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Balsa/3D print hybrid builds?

Turbojoe

Well-known member
#1
OK, so I'm absolutely bored to death right now and I'll be rambling on incoherently for a paragraph or three....... ;)

For the last few weeks winds have been too high to fly any of my lightweight planes. To top it off our Arizona governor just put the state on total lock down last night. Just about everything including parks are closed. Can't even get a haircut. I trimmed my beard but my hair is fast approaching 1970 hippie status again. Cue the New Riders of the Purple Sage music......:cool:

I think there are a few Mountain Models aficionados here. I know for certain Joker is one. If I have my count right I've built at least 13 SwitchBack's. I've only destroyed one and sold off a few more than I wanted to. I'd have to take a head count to see how many I still have ready to fly. I've built them with retracts, as a twin, I even hung a pair of the old brushed motor GWS 75 mm ducted fans on one. I went completely nuts and built a 75% scale version too. Now I'm scratch building the easy to scratch build V-1 version and I'm making as many fuselage parts as possible with the 3D printer. I scratch built a V-1 wing many years ago and it will get no mods other than separate aileron servos. Servo mounts 3D printed of course. The fuse sides were likely cut out at the same time as the wing and I'm working with them as is but nose is lengthened 3/4".

I haven't a clue what I'm doing as far as 3D print design goes but I'm having more success than I ever expected making the fuselage bulkheads for this build. After a few failures I now have 5 of the 7 bulkheads printed and fitting perfectly. Now I need to decide on the last two motor area bulkheads. B2 and B3. I have to decide if I want to use an outrunner motor or a stick mounted geared inrunner setup. That will determine those bulkhead designs. I have many inrunner/outrunner motors/geared setups to choose from. I'm leaning toward a stick mounted geared inrunner Himax 2015 setup as I have several and they work fantastic in this plane. Bulkhead design may be tricky for me though. As soon as I have ALL of the bulkheads done to where I'm happy I'll post up pictures of the progress.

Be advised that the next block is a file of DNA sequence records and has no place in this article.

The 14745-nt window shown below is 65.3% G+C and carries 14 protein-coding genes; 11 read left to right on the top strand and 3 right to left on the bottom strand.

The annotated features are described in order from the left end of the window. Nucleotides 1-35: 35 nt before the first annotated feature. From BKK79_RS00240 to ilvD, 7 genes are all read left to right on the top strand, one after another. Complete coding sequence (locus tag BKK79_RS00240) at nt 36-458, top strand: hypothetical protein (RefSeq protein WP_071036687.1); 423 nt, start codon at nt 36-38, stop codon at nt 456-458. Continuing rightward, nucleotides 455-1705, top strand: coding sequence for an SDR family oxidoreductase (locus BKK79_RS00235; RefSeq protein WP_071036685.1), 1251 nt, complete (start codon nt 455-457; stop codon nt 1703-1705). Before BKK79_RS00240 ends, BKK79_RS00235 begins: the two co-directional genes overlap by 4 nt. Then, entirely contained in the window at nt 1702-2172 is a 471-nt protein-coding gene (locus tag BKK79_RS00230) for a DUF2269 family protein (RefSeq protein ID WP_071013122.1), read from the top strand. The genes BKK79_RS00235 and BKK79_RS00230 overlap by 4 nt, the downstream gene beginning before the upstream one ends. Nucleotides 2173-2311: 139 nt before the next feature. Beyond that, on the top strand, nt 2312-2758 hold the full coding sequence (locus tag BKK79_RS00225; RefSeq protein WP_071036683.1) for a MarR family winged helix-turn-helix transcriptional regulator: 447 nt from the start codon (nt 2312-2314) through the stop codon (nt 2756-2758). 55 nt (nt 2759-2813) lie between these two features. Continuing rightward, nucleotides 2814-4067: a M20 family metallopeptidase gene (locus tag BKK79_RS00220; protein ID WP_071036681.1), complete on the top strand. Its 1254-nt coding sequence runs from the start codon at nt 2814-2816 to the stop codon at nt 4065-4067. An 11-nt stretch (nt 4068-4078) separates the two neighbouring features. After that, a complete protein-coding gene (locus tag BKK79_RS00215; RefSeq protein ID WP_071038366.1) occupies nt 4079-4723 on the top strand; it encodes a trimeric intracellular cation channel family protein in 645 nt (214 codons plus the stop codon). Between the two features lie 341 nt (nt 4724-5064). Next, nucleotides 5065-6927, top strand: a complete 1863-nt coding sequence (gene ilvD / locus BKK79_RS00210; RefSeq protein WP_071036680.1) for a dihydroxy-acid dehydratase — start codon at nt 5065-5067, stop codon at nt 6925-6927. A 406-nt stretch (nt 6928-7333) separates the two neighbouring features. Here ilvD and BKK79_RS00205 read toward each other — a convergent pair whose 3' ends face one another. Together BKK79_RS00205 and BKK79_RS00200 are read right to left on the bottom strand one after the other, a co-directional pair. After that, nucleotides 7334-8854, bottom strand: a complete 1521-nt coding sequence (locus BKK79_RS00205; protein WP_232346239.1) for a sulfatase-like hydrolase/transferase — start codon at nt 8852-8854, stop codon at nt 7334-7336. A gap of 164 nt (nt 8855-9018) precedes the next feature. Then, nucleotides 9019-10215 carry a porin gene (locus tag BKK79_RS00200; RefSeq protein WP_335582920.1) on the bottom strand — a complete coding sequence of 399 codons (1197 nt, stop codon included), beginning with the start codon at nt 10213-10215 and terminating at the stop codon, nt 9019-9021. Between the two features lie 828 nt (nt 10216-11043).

In the meantime I'd love to see what others have conjured up on their 3D printers to use in their balsa builds.

I agree with what so many are thinking, it's SO MUCH MORE work than just carving the part from balsa in mere seconds. BUT! There's a certain satisfaction of actually creating the part that you need no matter how much time you may have to invest in it.........

Joe
 

speedbirdted

Well-known member
#2
Most I've ever done with a 3D printer on a balsa build was printing VGs to stick on the wing of my Senior Telemaster. Mostly this is because I don't have a 3D printer and the one at my old high school was limited to 2 hour print times per person so there wasn't exactly a whole lot I could do anyway. Someday though, I want to get my own printer. As for 3D printing I have no idea how to do it. Pretty much the way it worked at school was you gave the teacher an STL and the next day he gave you your print (I think it had something to do with the printer being expensive and the school understandably not wanting students to screw around with it) so I never learned any of the maintenance or troubleshooting aspects of it.
 

rockyboy

Skill Collector
Mentor
#3
I've done a little bit of 3D printing for planes, but mostly models I downloaded from Thingiverse. Haven't done much 3D design work at all - but I'm really interested in watching your progress on this project :D

On a side note, was talking to a friend today (over Zoom) and he just got a Switchback kit from Brian back in November. He's also got another order in right now that he got a shipping notice for, and fingers crossed it'll get delivered soon!
 

Turbojoe

Well-known member
#4
I've downloaded and printed a few things from Thingiverse and uploaded a few of my own designs there as well. I'm painfully slowly coming to grips with TinkerCad to the point that I can make complicated (for me) prototypes and tweak the final design to actually fit my needs. I still have a very long way to go but it's kinda fun. It's adding an interesting new dimension to the hobby for me. Now I have to hope my daughter doesn't decide she wants to take HER 3D printer to her house almost 40 miles away. It's been here for 15 months now. I think she may have forgotten about it......

On the SwitchBack: He'll find like just about everyone else that has ever built and flown one there's a reason most call it the original and best ever "park flyer". That's why I've built and modified so many and have a couple of NIB kits in my secret stash. It just can't be beat. So glad to hear Brian is actually shipping again.